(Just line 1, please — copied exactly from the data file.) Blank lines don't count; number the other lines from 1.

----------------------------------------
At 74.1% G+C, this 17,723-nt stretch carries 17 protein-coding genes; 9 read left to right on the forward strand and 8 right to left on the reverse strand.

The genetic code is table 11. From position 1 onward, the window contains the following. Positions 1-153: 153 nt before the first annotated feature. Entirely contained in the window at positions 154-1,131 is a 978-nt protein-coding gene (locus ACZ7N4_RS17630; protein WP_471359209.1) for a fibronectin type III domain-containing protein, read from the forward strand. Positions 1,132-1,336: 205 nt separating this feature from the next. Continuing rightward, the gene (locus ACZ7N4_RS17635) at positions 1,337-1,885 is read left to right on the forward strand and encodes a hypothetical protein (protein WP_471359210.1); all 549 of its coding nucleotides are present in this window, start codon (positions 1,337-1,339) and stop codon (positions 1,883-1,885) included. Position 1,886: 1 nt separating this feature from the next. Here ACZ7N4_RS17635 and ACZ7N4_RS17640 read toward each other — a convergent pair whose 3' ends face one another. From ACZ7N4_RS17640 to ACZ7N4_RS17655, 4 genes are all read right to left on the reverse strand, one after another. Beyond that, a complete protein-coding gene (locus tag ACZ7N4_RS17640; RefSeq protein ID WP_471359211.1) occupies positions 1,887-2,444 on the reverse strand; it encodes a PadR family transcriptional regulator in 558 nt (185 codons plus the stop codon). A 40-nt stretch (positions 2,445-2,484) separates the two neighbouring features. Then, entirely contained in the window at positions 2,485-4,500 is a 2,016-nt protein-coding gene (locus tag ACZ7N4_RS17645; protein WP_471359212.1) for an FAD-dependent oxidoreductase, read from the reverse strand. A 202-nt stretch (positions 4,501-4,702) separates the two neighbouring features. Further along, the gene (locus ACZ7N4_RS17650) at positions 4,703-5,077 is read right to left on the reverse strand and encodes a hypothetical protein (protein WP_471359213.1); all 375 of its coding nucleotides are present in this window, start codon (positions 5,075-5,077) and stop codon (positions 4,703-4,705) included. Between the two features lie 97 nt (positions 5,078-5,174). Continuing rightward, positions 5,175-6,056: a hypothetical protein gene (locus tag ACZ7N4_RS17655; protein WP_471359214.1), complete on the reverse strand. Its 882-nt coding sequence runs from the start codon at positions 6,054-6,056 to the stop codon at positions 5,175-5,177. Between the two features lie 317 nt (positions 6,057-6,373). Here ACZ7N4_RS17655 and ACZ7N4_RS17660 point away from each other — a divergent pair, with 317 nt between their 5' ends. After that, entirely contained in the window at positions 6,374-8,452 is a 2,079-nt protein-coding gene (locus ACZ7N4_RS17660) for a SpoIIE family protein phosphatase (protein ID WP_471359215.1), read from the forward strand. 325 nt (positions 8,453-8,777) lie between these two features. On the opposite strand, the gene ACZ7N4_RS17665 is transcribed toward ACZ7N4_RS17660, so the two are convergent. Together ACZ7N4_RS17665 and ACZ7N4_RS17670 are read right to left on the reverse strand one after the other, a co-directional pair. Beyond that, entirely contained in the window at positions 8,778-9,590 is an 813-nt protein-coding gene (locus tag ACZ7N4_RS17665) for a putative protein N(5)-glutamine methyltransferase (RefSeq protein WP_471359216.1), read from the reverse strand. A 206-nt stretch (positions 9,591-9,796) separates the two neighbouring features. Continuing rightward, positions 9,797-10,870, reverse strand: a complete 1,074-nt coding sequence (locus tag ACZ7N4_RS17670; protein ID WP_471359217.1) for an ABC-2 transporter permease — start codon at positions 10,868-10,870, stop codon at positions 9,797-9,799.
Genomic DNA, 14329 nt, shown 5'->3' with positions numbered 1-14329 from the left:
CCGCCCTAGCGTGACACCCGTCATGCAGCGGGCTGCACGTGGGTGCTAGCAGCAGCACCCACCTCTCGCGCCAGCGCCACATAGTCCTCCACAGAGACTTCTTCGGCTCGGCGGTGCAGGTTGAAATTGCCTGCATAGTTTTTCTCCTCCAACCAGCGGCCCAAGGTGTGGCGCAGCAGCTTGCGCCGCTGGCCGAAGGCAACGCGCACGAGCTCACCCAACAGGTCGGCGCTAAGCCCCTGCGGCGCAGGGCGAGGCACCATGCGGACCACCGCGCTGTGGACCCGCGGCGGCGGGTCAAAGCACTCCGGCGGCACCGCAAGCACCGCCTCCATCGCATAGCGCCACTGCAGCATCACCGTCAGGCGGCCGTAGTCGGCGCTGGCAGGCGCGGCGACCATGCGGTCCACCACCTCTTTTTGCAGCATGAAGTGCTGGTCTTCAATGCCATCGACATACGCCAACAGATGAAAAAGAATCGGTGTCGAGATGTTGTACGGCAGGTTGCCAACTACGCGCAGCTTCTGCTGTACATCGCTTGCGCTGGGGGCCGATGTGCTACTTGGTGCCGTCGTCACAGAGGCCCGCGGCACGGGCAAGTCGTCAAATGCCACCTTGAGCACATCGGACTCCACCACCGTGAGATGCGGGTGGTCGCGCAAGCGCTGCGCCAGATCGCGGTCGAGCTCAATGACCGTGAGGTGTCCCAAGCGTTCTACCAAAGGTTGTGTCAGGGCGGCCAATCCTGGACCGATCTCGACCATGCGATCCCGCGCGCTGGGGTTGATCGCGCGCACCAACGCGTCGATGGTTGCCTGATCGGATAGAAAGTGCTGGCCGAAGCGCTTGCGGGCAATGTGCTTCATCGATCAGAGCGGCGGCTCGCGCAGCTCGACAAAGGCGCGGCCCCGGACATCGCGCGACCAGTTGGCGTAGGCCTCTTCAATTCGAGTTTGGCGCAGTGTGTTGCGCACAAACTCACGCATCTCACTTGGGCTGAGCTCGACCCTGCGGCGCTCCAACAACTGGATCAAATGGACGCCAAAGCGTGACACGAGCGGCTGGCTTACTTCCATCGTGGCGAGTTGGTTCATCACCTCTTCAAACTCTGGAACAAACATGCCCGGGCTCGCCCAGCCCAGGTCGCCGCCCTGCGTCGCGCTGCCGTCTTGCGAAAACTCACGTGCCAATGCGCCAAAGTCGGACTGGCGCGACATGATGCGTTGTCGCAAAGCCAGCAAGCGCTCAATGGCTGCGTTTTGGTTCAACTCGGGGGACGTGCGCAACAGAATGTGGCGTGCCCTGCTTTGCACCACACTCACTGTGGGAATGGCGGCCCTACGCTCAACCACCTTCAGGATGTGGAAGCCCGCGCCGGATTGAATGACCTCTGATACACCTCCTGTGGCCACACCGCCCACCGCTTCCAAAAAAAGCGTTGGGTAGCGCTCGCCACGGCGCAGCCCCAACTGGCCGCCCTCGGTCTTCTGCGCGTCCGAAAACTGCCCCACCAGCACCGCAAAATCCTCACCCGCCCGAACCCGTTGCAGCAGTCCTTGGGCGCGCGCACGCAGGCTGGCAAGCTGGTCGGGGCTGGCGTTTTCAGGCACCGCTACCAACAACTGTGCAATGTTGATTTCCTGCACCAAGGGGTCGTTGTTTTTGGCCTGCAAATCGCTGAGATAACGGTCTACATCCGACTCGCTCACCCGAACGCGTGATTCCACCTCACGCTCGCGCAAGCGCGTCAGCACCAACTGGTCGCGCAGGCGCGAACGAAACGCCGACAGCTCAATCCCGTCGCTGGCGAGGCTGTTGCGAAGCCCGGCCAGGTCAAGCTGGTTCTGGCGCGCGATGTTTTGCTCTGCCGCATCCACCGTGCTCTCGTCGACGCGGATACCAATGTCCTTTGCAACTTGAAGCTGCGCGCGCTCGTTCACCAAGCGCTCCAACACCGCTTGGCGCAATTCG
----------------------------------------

At 74.1% G+C, this 17,723-nt stretch carries 17 protein-coding genes; 9 read left to right on the forward strand and 8 right to left on the reverse strand.